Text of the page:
Nagios vs Vulcan: What are the differences?
Developers describe Nagios as "Complete monitoring and alerting for servers, switches, applications, and services". Nagios is a host/service/network monitoring program written in C and released under the GNU General Public License. On the other hand, Vulcan is detailed as "DigitalOcean's API-compatible alternative to Prometheus". Vulcan is an API-compatible alternative to Prometheus. It aims to provide a better story for long-term storage, data durability, high cardinality metrics, high availability, and scalability. Vulcan is much more complex to operate, but should integrate with ease to an existing Prometheus environment.
Nagios and Vulcan can be primarily classified as "Monitoring" tools.
Nagios and Vulcan are both open source tools. Vulcan with 542 GitHub stars and 32 forks on GitHub appears to be more popular than Nagios with 60 GitHub stars and 36 GitHub forks.
What is Nagios?
What is Vulcan?
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Why do developers choose Vulcan?
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Why we spent several years building an open source, large-scale metrics alerting system, M3, built for Prometheus:
By late 2014, all services, infrastructure, and servers at Uber emitted metrics to a Graphite stack that stored them using the Whisper file format in a sharded Carbon cluster. We used Grafana for dashboarding and Nagios for alerting, issuing Graphite threshold checks via source-controlled scripts. While this worked for a while, expanding the Carbon cluster required a manual resharding process and, due to lack of replication, any single node’s disk failure caused permanent loss of its associated metrics. In short, this solution was not able to meet our needs as the company continued to grow.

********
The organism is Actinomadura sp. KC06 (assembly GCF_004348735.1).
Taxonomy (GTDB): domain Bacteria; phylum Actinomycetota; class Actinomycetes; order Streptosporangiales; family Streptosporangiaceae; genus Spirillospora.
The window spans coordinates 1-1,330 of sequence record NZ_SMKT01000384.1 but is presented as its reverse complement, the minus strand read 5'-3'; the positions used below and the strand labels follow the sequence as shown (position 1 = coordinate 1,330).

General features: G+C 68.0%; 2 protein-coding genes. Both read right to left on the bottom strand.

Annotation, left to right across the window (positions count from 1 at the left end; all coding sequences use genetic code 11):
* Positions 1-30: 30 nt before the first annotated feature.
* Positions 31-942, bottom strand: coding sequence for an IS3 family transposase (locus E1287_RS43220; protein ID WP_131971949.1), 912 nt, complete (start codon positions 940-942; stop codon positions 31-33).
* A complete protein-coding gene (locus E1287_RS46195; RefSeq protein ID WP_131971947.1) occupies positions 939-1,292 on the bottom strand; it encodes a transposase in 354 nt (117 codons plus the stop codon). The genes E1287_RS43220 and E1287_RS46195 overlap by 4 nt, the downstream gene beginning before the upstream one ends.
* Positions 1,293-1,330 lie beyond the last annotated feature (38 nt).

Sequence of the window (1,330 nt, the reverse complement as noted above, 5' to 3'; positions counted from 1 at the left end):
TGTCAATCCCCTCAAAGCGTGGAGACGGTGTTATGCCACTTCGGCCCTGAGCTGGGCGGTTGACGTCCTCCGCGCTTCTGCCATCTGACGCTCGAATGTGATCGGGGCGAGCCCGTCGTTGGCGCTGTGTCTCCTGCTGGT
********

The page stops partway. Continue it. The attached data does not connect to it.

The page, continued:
To ensure the scalability of Uber’s metrics backend, we decided to build out a system that provided fault tolerant metrics ingestion, storage, and querying as a managed platform...
(GitHub : https://github.com/m3db/m3)
We use Nagios to monitor our stack and alert us when problems arise. Nagios allows us to monitor every aspect of each of our servers such as running processes, CPU usage, disk usage, and more. This means that as soon as problems arise, we can detect them and call out an engineer to resolve the issues as soon as possible.
We use Nagios to monitor customer instances of Bridge and proactively alert us about issues like queue sizes, downed services, errors in logs, etc.
We use nagios based OpsView to monitor our server farm and keep everything running smoothly.